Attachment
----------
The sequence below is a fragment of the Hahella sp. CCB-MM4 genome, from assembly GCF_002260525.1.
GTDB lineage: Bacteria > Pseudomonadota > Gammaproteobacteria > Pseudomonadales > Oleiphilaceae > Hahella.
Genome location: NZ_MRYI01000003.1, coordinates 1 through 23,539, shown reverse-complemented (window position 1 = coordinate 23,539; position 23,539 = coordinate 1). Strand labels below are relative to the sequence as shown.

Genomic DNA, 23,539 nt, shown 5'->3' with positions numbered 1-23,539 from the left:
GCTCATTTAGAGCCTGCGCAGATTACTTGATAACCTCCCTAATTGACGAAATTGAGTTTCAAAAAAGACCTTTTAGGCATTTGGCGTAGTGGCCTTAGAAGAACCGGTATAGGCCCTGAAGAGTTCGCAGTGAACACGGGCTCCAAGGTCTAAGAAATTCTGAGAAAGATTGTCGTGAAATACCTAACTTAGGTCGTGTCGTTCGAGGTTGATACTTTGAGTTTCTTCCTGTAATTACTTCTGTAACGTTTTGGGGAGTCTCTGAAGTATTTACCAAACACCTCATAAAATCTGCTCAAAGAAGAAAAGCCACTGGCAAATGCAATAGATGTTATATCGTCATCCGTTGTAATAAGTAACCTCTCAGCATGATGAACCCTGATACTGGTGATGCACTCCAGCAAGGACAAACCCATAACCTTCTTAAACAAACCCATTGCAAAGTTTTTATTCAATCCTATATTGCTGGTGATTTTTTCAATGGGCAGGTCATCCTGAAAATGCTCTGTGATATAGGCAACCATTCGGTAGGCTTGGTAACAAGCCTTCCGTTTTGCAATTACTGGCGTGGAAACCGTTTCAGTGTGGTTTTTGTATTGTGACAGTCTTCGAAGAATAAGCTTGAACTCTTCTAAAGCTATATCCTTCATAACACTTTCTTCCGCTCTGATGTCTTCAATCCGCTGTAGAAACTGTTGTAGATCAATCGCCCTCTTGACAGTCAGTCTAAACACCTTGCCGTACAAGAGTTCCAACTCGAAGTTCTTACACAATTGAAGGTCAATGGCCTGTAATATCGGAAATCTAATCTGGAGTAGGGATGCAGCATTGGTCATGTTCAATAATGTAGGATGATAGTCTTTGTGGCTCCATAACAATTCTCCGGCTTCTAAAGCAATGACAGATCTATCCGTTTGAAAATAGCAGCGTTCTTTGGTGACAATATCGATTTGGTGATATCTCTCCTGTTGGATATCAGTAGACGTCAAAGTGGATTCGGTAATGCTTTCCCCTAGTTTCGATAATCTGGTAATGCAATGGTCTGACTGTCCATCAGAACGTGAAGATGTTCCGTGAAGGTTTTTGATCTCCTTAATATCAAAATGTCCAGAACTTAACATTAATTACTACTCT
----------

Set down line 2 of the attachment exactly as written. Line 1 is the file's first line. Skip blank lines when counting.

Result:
GTDB lineage: Bacteria > Pseudomonadota > Gammaproteobacteria > Pseudomonadales > Oleiphilaceae > Hahella.